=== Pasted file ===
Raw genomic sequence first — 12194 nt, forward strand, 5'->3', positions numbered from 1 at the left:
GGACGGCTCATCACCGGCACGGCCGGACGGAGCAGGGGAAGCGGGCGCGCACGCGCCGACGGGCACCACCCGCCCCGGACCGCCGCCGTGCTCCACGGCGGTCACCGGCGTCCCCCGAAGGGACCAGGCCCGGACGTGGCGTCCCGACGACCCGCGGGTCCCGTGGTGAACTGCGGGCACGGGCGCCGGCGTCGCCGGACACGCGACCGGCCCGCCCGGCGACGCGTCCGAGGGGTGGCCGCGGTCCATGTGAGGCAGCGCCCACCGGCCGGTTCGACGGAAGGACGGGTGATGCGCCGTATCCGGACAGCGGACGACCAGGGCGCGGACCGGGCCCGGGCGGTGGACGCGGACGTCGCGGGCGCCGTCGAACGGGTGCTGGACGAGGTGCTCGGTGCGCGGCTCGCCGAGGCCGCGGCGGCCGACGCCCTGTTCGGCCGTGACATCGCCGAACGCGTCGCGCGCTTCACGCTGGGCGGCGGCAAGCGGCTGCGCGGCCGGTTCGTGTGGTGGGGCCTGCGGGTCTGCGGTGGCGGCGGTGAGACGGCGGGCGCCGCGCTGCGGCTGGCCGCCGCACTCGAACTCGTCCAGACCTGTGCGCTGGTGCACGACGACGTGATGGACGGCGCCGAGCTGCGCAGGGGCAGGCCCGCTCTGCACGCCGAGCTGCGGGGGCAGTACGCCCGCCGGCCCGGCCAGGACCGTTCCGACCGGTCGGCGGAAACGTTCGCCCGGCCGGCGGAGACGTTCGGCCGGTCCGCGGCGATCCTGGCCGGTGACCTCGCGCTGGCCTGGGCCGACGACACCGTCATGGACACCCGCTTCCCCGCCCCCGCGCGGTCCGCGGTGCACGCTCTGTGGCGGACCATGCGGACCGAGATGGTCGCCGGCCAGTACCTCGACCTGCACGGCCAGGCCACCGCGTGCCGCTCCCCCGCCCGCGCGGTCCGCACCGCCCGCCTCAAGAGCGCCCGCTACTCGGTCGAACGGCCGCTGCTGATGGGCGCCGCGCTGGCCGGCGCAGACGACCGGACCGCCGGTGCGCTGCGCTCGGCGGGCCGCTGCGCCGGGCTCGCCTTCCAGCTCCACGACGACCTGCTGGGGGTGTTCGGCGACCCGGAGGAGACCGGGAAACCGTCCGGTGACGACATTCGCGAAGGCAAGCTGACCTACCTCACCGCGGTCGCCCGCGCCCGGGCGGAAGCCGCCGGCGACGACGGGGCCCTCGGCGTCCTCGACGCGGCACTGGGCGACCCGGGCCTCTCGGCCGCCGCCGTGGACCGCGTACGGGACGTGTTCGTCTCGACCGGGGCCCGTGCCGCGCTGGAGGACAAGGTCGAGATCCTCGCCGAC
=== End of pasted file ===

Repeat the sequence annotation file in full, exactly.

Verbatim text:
Raw genomic sequence first — 12194 nt, forward strand, 5'->3', positions numbered from 1 at the left:
GGACGGCTCATCACCGGCACGGCCGGACGGAGCAGGGGAAGCGGGCGCGCACGCGCCGACGGGCACCACCCGCCCCGGACCGCCGCCGTGCTCCACGGCGGTCACCGGCGTCCCCCGAAGGGACCAGGCCCGGACGTGGCGTCCCGACGACCCGCGGGTCCCGTGGTGAACTGCGGGCACGGGCGCCGGCGTCGCCGGACACGCGACCGGCCCGCCCGGCGACGCGTCCGAGGGGTGGCCGCGGTCCATGTGAGGCAGCGCCCACCGGCCGGTTCGACGGAAGGACGGGTGATGCGCCGTATCCGGACAGCGGACGACCAGGGCGCGGACCGGGCCCGGGCGGTGGACGCGGACGTCGCGGGCGCCGTCGAACGGGTGCTGGACGAGGTGCTCGGTGCGCGGCTCGCCGAGGCCGCGGCGGCCGACGCCCTGTTCGGCCGTGACATCGCCGAACGCGTCGCGCGCTTCACGCTGGGCGGCGGCAAGCGGCTGCGCGGCCGGTTCGTGTGGTGGGGCCTGCGGGTCTGCGGTGGCGGCGGTGAGACGGCGGGCGCCGCGCTGCGGCTGGCCGCCGCACTCGAACTCGTCCAGACCTGTGCGCTGGTGCACGACGACGTGATGGACGGCGCCGAGCTGCGCAGGGGCAGGCCCGCTCTGCACGCCGAGCTGCGGGGGCAGTACGCCCGCCGGCCCGGCCAGGACCGTTCCGACCGGTCGGCGGAAACGTTCGCCCGGCCGGCGGAGACGTTCGGCCGGTCCGCGGCGATCCTGGCCGGTGACCTCGCGCTGGCCTGGGCCGACGACACCGTCATGGACACCCGCTTCCCCGCCCCCGCGCGGTCCGCGGTGCACGCTCTGTGGCGGACCATGCGGACCGAGATGGTCGCCGGCCAGTACCTCGACCTGCACGGCCAGGCCACCGCGTGCCGCTCCCCCGCCCGCGCGGTCCGCACCGCCCGCCTCAAGAGCGCCCGCTACTCGGTCGAACGGCCGCTGCTGATGGGCGCCGCGCTGGCCGGCGCAGACGACCGGACCGCCGGTGCGCTGCGCTCGGCGGGCCGCTGCGCCGGGCTCGCCTTCCAGCTCCACGACGACCTGCTGGGGGTGTTCGGCGACCCGGAGGAGACCGGGAAACCGTCCGGTGACGACATTCGCGAAGGCAAGCTGACCTACCTCACCGCGGTCGCCCGCGCCCGGGCGGAAGCCGCCGGCGACGACGGGGCCCTCGGCGTCCTCGACGCGGCACTGGGCGACCCGGGCCTCTCGGCCGCCGCCGTGGACCGCGTACGGGACGTGTTCGTCTCGACCGGGGCCCGTGCCGCGCTGGAGGACAAGGTCGAGATCCTCGCCGAC